In our case, we have found that we prefer to use outside solutions in each instance. In the case of newsletter marketing, we prefer Constant Contact. In the case of email, we prefer Gmail. In the case of live chat, we prefer Olark. In the case of a CRM, we prefer Freshdesk. In the case of order management, we prefer ShipStation. In the case of managing product feeds, we prefer GoDataFeed.

With the exception of Gmail, there is a monthly cost associated with each of these tools. And even Google Apps for Business has a cost associated with it, if you want to go down that road. None of the fees are very high, but collectively they add a few hundred dollars every month.

Conclusion

The cost of owning and operating a successful web store is much more than just taking a free trial and then paying $30 a month for a service package. This is important to consider when you’re starting out down the long road to creating your ecommerce dynasty. The good news is that, if you’re successful, the costs are much lower than they would be if you invested in a traditional retail storefront in your hometown. But they are real costs, nonetheless.

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Comments ( 15 )

  1. Yelena from SureDone March 30, 2014 Reply

    Great advice for new and existing eCommerce start ups.

    I would also add the cost of getting traffic as another considerable expense in launching your own web store. Optimizing for search engines, creating content or running PPC ads is vital to gaining momentum.

    I will be sharing this blog with our customers!

  2. Jordan Lindberg March 31, 2014 Reply

    Hi Yelena! Thanks for sharing the info! Like you say, people often fail to consider the substantial cost of marketing and promoting their website. In fact, I was going to do a followup column next month on that very topic. I think that sometimes folks have an unreasonable expectation about how fast they can get solid organic search results for their site, or even about the value of high-ranking organic results, these days. Good point!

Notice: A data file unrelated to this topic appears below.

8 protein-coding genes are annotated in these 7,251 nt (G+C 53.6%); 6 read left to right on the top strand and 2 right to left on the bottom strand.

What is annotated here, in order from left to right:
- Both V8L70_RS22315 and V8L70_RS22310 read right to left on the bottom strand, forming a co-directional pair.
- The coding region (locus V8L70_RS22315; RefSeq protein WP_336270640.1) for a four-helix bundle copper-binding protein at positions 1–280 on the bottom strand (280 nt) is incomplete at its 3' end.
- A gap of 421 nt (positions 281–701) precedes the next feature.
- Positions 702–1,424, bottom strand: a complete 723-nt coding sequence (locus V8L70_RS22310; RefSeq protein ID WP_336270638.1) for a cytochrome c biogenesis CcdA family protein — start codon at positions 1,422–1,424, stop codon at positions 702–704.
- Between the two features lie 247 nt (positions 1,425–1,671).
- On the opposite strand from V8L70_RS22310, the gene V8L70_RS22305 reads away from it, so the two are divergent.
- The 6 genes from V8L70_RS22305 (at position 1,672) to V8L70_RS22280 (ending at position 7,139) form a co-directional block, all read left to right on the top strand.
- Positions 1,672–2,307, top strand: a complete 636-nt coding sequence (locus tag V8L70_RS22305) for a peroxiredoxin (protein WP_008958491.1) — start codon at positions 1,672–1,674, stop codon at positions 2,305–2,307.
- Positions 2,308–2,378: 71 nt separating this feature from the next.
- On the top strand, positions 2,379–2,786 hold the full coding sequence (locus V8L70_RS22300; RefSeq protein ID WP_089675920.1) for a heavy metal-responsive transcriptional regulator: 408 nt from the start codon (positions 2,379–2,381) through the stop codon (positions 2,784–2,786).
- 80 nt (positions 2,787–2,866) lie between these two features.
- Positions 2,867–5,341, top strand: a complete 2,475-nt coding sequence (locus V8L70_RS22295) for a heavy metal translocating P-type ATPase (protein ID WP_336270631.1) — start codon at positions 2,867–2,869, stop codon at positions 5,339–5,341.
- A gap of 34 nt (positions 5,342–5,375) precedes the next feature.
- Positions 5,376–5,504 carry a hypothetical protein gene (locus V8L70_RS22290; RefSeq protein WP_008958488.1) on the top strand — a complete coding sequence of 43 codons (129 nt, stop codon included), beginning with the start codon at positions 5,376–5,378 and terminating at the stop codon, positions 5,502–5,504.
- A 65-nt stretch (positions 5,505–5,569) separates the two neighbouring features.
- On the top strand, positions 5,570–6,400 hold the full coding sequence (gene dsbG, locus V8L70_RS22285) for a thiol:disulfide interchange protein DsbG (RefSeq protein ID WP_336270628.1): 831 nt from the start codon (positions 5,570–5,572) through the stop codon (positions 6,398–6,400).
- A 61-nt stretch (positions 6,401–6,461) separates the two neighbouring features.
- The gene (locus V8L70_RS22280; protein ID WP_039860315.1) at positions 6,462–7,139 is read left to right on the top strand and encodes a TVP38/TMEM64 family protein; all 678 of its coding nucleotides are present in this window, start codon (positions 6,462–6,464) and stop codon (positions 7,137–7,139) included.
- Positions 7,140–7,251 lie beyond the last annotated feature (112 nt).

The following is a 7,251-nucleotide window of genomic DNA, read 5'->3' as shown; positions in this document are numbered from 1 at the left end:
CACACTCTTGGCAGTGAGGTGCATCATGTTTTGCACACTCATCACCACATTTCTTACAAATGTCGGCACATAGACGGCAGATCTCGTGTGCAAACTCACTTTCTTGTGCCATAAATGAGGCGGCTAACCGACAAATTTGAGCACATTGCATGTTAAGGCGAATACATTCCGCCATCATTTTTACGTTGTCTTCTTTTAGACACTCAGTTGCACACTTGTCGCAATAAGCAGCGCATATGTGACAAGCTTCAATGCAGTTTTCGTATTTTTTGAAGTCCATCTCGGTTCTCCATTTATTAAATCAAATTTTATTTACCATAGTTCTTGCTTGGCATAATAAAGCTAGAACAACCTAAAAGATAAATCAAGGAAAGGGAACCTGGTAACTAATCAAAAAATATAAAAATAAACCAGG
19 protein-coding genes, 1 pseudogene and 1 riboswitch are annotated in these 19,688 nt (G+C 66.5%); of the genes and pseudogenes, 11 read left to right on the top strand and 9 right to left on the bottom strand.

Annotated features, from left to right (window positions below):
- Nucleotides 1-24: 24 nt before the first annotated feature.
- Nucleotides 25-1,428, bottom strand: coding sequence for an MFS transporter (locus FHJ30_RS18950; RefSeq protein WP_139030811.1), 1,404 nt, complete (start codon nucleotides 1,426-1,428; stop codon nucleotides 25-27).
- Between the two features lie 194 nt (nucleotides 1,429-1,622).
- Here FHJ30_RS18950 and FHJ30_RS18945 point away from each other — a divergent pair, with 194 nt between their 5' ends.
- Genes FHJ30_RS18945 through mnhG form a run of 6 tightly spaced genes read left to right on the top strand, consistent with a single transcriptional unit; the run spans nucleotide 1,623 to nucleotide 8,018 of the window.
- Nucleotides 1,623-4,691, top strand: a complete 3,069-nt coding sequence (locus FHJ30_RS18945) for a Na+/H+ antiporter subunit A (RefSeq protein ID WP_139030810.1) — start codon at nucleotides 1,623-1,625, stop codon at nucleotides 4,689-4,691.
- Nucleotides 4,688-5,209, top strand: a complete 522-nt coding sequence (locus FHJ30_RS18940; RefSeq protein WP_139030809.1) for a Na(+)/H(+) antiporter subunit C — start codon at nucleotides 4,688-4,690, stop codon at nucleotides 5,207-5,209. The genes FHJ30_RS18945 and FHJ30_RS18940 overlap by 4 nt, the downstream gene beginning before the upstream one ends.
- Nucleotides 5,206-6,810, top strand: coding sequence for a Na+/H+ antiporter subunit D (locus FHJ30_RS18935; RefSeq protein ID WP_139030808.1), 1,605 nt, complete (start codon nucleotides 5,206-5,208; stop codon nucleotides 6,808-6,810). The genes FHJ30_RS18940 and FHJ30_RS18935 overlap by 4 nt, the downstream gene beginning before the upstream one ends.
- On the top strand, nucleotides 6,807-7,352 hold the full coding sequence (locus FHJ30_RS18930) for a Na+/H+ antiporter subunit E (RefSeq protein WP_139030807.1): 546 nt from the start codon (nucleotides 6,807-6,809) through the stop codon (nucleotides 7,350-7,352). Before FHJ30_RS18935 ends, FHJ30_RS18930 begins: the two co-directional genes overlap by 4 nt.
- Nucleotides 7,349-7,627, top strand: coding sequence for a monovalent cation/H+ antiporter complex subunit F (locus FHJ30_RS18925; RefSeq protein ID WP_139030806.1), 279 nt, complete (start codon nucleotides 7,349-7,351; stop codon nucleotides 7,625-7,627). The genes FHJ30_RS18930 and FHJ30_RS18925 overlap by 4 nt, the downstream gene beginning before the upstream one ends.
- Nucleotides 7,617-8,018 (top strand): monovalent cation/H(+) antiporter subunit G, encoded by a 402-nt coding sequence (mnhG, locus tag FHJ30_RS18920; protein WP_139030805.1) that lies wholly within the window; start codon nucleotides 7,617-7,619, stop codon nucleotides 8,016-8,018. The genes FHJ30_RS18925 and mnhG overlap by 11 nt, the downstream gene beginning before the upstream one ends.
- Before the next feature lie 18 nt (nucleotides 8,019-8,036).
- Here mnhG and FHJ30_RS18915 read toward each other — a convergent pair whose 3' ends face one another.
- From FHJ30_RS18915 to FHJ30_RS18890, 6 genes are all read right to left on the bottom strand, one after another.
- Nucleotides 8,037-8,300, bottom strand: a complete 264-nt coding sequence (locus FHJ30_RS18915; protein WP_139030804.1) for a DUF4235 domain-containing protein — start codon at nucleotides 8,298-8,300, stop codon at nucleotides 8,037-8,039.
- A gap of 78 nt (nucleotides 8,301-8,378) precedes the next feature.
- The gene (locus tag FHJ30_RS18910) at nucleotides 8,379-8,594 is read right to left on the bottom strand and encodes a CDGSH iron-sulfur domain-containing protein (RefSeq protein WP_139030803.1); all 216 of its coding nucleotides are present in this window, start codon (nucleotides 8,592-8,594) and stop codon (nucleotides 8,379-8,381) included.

3. Robert March 31, 2014 Reply

    Jordan – Thanks for pointing out ShipStation!

    • Karl Pawlewicz April 23, 2014 Reply

      Jordan – another ‘thank you’ for mentioning Olark. Glad you find the platform helpful!

  4. Bill Rowland April 1, 2014 Reply

    All your points are valid, but I suggest looking at not from a cost perspective but a revenue perspective. It’s easy to focus on cost, but what will the extra bandwidth and services bring? Hopefully if you’re able to convert well and offer a good product then any business owner wouldn’t mind having those increased costs.

  5. Jordan Lindberg April 1, 2014 Reply

    Hi Bill, I agree with you. These are investments which, like any other investment, are worth it, if they pay off, and I don’t spend too much time fretting over those costs myself.

    Actually my point wasn’t so much that the return-on-investment was poor or unreasonable but that — for many who are just starting out in ecommerce — the costs involved can be a surprise. SaaS vendors are quick to advertise the low-cost of introductory pricing for their services and it is easy to conclude that your total cost is going to be in that “under $100 per month” range. As you know, that isn’t true.

  6. Jordan Lindberg April 1, 2014 Reply

    Hey, Robert, no problem. We love ShipStation!

  7. David Callaway April 2, 2014 Reply

    Hey Jordan,

    Great article — valuable things to keep in mind for anyone thinking of starting an online store. I work for Bigcommerce, and wanted to address a few of your points:

    SSL: We definitely recommend switching to your own SSL certificate once the cost becomes feasible, but we have plenty of successful clients who continue to use our shared SSL and still see high conversion rates through checkout. Maintaining your own domain on checkout and getting some of those trustmarks you mentioned are important for scaling a business, but I think getting your own SSL can be deferred for quite a while if needed.